The International English Language Testing System (IELTS) is an International standardized testing system of English language Targeted to the International Students to evaluate their level of English Language in Reading, Writing, Speaking And Listening so that they can pursue their higher education in their desire English Language speaking countries and also evaluate them whether they are eligible to pursue or not. It is jointly managed by the British Council, IDP : IELTS Australia, and Cambridge Assessment English and was established in 1989.
The English Language Testing Service (ELTS), as IELTS was then known, was launched in 1980 by Cambridge English Language Assessment then known as UCLES) and the British Council It had an innovative format, which reflected changes in language learning and teaching, including the growth in ‘communicative’ language learning and ‘English for specific purposes’. Test tasks were intended to reflect the use of language in the ‘real world’.
During the 1980s, test taker numbers were low (4,000 in 1981 rising to 10,000 in 1985) and there were practical difficulties administering the test. As a result, the ELTS Revision Project was set up to oversee the redesign of the test. In order to have international participation in the redesign, the International Development Program of Australian Universities and Colleges (IDP), now known as IDP: IELTS Australia , joined Cambridge English Language Assessment and the British Council to form the international IELTS partnership which delivers the test to this day. This international partnership was reflected in the new name for the test: The International English Language Testing System (IELTS).
IELTS went live in 1989. Test takers took two non-specialised modules, Listening and Speaking, and two specialised modules, Reading and Writing. Test taker numbers rose by approximately 15% per year and by 1995 there were 43,000 test takers in 210 test centres around the world.
IELTS was revised again in 1995, with three main changes:
- There was ONE Academic Reading Module and ONE Academic Writing Module (previously there had been a choice of three field-specific Reading and Writing modules)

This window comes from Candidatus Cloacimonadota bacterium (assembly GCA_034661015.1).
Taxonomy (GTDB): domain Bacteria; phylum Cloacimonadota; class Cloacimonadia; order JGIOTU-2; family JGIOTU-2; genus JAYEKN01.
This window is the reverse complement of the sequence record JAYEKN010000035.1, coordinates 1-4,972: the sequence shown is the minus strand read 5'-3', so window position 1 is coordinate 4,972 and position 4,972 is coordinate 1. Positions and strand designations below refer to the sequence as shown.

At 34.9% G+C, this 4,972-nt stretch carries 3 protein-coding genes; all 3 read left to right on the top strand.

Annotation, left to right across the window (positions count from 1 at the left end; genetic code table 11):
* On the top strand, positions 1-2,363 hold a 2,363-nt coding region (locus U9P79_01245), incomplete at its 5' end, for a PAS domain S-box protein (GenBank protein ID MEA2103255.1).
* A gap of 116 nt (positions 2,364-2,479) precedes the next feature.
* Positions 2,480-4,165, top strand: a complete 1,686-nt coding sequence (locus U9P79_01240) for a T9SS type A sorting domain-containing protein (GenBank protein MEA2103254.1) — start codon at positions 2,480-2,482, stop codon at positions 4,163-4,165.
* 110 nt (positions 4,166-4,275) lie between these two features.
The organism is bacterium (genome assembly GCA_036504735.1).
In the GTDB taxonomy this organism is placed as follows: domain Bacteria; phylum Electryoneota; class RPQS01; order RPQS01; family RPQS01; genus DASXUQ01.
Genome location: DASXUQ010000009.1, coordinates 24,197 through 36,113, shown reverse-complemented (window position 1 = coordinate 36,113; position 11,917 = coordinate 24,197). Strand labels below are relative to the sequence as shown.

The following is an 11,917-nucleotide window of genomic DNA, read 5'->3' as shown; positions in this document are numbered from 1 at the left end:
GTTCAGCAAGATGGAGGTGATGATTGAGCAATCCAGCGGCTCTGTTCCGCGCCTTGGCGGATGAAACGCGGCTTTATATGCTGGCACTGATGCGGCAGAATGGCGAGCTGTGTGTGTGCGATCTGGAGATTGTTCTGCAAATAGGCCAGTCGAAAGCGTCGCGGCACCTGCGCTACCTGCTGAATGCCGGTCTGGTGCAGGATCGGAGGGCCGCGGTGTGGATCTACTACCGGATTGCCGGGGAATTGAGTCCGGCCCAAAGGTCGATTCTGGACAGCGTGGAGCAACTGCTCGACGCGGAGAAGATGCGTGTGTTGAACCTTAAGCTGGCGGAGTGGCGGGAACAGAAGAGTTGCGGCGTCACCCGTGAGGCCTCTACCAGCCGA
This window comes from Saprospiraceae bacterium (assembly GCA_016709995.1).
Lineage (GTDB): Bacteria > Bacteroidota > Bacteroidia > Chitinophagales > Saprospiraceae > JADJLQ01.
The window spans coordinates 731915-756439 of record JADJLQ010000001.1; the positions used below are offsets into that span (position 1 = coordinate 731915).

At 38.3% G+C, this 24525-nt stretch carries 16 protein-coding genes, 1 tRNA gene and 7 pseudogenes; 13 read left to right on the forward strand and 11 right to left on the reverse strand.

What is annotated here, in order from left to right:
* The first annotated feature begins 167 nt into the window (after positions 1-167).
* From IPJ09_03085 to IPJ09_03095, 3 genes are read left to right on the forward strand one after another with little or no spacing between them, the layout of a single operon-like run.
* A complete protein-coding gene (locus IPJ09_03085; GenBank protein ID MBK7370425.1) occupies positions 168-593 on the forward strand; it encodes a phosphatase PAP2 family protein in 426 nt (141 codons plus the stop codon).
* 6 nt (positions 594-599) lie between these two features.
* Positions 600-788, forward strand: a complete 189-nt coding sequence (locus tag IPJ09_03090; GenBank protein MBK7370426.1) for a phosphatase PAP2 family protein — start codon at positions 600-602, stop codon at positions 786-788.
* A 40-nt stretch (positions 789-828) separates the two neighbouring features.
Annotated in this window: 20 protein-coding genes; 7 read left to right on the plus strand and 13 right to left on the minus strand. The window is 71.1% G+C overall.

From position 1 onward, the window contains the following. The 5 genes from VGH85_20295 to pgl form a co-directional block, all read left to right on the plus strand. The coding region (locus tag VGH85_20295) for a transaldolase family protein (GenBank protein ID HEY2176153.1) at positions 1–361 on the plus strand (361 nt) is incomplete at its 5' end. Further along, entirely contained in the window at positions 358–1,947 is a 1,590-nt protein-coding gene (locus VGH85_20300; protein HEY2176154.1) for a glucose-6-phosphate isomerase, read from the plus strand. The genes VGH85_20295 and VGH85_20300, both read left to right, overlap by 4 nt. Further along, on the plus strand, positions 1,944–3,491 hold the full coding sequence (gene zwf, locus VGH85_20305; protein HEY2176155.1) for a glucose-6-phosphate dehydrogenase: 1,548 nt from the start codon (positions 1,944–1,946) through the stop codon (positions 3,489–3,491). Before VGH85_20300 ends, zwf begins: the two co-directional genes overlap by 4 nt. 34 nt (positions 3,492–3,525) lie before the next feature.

- The thematic link between the Reading and Writing tasks was removed to avoid confusing the assessment of reading and writing ability
- The General Training Reading and Writing modules were brought into line with the Academic Reading and Writing modules (same timing, length of responses, reporting of scores).
Further revisions went live in 2001 (revised Speaking Test) and 2005 (new assessment criteria for the Writing test)
IELTS is divided into two module first is:
Academic module is targeted to the international students who wish to pursue their higher education in the English Speaking countries such as USA, Australia, UK, Canada, New Zealand and many more. IELTS is Accepted by almost each and every Universities and Institute and Colleges, through out the world. IELTS test is divided into four parts and they are.
Face-to-face interview without disruptions or distractions. Structured discussion on a familiar topic.
3 long texts taken from books, journals, magazines and newspapers. Selected for a non-specialist audience.
Describe a table, chart or diagram (150 words) Short Essay (250 words). Formal style
4 sections, each with 10 questions. The first two deal with everyday social contexts. Section 3 & 4 deal with educational and training contexts.
|9||Expert User||Has full operational command of the language: appropriate, accurate and fluent with complete understanding.|
|8||Very Good User||Has fully operational command of the language with only occasional unsystematic inaccuracies and inappropriacies. Misunderstandings may occur in unfamiliar situations. Handles complex detailed argumentation well.|
|7||Good User||Has operational command of the language, though with occasional inaccuracies, inappropriateness and misunderstandings in some situations. Generally handles complex language well and understands detailed reasoning.|
|6||Competent User||Has generally effective command of the language despite some inaccuracies, inappropriacies and misunderstandings. Can use and understand fairly complex language, particularly in familiar situations.|
|5||Modest user||Has partial command of the language, coping with overall meaning in most situations, though is likely to make many mistakes. Should be able to handle basic communication in own field.|
|4||Limited User||Basic competence is limited to familiar situations. Has frequent problems in understanding and expression. Is not able to use complex language.|
|3||Extremely Limited User||Conveys and understands only general meaning in very familiar situations. Frequent breakdowns in communication occur.|
|2||Intermittent User||No real communication is possible except for the most basic information using isolated words or short formulae in familiar situations and to meet immediate needs. Has great difficulty understanding spoken and written English.|
|1||Non User||Essentially has no ability to use the language beyond possibly a few isolated words.|
|0||Did not attempt the test||No assessable information provided at all.|
IELTS and the CEFR
|IELTS Band Score||CEFR Level|
|0.0||Did not attempt the test|
General Training (GT)
This module is appropriate for those who are going to English-speaking countries to complete work experience and training programs or for immigration purposes. General Training IELTS format mainly focuses on general communication skills of the candidates they will need in the workplace and society in an English speaking countries, This types of test is suitable for the applicants who are going to process PR, Migration Visas, Skilled Worker Visas.